To examine the effects of hypertension on lung cancer prospectively and to determine the interactive effect of hypertension and smoking on lung cancer risk.
A prospective cohort study.
The cohort comprised 452,645 Korean men, aged 35-64 years, who received health insurance from the Korea Medical Insurance Corporation and who had biennial medical evaluations in 1992 and 1994.
Multivariate Cox proportional hazard models were tested, controlling for age, smoking status, exercise, body mass index, alcohol use, diabetes and serum cholesterol concentration.
Deaths from lung cancer.
At baseline, 261 080 persons (58.3%) were identified as current cigarette smokers. Between 1995 and 1999, 883 deaths from lung cancer (44.8/100,000 person-years) occurred. An initial finding indicated that hypertension increased the mortality risk of lung cancer [risk ratio (RR) 1.3, 95% confidence interval (CI) 1.1-1.5]. However, after stratification for smoking status, the risk ratio was increased only for current smokers (RR 1.4, 95% CI 1.2-1.6). When the interaction term was included in the multivariate model, there was a significant interactive effect of hypertension with current smoking (RR 1.8, 95% CI 1.0-3.1) on the risk of death from lung cancer, whereas the effect of hypertension itself did not attain significance.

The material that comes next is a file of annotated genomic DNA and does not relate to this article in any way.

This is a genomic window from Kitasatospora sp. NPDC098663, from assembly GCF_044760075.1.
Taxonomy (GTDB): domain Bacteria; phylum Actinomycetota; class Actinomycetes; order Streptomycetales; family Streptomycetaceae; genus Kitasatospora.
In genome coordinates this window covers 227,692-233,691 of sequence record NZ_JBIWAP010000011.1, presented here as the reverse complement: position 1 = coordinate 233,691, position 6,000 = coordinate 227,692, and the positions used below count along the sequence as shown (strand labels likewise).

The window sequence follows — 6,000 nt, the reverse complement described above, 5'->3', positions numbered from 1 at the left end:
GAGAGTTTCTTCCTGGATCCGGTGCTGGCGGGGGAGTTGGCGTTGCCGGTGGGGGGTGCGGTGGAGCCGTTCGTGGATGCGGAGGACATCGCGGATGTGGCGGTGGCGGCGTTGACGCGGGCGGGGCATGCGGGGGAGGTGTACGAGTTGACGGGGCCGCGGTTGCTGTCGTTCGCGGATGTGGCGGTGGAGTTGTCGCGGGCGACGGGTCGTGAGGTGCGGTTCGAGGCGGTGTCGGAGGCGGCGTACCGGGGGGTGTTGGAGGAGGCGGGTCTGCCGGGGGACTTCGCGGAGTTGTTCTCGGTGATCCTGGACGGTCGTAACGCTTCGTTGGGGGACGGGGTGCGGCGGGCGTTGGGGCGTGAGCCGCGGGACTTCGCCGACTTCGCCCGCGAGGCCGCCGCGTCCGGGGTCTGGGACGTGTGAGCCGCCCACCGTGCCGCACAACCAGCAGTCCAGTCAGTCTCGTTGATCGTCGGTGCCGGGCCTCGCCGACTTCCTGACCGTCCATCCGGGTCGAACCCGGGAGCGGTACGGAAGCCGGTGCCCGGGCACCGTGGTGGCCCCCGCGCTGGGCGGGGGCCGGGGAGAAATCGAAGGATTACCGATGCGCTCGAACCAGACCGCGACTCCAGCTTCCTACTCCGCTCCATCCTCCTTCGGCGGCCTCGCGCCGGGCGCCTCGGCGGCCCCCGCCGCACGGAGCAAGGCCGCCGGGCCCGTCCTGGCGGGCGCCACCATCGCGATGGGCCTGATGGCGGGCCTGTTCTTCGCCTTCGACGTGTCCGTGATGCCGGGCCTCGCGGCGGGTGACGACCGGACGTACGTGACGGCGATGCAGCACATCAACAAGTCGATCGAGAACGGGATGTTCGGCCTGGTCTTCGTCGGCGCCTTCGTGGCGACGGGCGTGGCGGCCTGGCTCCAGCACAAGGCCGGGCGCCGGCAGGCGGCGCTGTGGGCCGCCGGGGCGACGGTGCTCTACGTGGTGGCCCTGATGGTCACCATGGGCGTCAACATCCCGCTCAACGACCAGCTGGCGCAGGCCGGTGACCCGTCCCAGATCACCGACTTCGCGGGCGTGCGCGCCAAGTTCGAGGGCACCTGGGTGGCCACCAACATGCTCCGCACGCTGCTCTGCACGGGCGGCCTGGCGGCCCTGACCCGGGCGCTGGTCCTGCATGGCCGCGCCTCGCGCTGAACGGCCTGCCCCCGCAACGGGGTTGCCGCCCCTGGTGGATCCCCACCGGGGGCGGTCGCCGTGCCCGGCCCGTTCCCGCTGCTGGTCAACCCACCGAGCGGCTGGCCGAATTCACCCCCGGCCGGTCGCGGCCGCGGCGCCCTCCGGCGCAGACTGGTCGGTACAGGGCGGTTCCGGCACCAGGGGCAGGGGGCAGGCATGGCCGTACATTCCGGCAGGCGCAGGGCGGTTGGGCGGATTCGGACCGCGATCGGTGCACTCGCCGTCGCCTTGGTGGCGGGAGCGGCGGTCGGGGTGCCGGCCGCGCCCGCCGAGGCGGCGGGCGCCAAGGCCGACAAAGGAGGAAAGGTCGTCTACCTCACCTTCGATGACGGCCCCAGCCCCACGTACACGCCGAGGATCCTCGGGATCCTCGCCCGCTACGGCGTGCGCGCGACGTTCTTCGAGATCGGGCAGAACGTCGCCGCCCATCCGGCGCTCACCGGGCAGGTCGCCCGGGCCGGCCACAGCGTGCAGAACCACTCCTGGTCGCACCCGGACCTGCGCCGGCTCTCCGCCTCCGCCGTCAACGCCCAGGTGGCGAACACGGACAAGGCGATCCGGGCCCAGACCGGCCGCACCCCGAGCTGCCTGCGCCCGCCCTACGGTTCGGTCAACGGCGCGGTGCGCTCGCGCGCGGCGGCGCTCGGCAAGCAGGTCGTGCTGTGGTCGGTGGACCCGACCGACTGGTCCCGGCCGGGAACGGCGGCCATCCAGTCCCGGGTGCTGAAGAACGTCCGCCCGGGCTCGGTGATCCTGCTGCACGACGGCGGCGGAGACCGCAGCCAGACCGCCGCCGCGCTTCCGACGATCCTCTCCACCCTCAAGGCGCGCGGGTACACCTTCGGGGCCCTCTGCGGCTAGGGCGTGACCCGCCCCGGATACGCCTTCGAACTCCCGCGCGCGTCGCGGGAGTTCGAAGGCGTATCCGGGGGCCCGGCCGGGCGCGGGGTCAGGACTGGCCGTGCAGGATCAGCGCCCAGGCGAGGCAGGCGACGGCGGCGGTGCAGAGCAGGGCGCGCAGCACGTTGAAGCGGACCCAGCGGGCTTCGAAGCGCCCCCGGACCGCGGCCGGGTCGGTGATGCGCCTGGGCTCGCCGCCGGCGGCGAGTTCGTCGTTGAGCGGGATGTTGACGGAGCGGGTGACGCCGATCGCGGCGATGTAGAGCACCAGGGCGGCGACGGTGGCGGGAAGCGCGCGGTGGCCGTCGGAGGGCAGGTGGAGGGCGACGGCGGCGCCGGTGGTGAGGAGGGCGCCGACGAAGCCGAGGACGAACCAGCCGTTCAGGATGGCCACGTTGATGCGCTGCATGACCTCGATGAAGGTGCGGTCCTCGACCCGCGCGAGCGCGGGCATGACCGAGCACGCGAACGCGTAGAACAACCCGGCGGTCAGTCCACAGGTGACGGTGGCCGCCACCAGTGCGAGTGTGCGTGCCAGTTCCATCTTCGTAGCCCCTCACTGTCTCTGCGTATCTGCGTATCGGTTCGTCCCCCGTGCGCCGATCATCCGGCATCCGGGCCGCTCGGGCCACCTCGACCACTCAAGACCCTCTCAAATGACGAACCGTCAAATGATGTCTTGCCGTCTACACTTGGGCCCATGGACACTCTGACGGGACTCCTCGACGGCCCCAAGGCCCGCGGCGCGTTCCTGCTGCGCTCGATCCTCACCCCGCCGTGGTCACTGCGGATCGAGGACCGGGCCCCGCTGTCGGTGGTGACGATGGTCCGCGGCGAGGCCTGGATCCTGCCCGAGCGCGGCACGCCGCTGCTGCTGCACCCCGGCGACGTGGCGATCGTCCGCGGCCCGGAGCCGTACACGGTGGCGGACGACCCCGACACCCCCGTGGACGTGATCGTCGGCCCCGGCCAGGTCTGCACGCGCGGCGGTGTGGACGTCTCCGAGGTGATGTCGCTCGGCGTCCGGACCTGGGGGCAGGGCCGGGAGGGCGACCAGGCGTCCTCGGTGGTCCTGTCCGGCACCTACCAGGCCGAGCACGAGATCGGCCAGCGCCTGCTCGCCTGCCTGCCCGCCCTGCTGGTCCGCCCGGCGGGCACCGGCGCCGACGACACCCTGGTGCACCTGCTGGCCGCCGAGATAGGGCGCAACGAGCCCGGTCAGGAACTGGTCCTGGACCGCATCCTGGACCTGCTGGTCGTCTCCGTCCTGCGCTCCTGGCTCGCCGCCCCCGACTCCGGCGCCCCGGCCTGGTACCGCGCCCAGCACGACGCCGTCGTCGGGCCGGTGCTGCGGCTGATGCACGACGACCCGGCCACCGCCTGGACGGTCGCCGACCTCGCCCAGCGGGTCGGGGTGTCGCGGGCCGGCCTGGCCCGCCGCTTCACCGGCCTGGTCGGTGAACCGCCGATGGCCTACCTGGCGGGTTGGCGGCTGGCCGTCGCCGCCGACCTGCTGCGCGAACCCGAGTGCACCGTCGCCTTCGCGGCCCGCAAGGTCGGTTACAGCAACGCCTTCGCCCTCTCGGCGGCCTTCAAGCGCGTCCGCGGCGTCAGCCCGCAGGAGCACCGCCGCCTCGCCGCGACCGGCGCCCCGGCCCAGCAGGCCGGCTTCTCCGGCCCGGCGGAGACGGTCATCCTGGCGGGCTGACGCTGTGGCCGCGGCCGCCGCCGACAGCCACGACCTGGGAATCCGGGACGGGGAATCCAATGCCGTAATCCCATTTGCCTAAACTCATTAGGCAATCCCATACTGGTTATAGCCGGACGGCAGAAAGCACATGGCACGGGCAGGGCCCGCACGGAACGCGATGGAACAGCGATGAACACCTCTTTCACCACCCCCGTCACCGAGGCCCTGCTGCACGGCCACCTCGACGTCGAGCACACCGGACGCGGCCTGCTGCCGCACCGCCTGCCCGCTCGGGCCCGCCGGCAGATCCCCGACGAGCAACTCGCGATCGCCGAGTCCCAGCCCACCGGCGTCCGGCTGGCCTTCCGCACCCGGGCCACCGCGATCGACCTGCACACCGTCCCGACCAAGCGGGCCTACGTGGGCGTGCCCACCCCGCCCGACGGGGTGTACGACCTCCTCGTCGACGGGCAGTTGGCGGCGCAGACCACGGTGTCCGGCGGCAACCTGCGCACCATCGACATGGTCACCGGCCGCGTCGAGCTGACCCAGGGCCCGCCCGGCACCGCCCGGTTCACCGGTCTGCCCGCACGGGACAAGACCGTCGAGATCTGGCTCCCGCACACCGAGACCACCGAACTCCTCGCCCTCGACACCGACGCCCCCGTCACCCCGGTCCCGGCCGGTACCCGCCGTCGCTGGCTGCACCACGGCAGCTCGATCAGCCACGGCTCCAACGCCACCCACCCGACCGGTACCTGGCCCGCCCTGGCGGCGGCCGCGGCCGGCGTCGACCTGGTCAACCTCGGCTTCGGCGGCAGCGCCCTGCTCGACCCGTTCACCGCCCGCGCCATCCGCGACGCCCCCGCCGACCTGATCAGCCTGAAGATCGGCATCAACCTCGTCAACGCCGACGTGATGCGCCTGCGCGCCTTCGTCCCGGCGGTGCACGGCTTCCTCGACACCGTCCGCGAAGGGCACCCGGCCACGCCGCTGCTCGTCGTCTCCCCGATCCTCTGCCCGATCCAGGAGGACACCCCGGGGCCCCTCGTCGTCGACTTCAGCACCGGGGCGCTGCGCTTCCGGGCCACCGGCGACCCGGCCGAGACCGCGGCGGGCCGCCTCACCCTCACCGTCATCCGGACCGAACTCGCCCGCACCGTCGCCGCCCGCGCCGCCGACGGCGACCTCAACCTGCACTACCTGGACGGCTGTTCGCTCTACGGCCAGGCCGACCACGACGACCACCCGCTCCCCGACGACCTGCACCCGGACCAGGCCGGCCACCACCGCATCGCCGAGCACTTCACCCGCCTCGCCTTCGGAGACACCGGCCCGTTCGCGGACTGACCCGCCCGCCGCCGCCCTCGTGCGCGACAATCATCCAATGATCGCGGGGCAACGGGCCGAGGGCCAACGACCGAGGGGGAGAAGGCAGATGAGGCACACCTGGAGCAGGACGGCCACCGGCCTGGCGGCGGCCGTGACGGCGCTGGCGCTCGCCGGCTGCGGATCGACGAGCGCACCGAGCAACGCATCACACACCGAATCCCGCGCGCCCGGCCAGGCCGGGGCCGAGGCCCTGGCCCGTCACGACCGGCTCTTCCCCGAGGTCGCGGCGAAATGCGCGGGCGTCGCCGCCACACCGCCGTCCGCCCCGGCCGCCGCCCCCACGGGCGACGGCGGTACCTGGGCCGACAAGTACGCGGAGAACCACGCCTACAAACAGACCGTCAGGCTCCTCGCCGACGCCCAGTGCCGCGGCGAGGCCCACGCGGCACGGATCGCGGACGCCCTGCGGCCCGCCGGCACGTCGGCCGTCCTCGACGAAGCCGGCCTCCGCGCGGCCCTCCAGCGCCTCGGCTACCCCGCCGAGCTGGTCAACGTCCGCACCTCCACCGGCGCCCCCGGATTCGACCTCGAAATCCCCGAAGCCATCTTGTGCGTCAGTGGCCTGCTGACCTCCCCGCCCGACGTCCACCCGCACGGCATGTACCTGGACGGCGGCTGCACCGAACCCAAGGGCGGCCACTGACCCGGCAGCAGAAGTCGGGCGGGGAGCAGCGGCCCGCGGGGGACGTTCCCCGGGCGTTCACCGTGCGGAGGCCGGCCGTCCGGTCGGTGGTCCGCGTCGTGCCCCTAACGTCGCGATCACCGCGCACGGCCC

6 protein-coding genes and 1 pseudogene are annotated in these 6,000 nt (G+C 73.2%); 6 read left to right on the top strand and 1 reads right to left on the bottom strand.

Hypertension was not an independent risk factor in lung cancer-related deaths, but it increased the modest risk of lung cancer death among current smokers.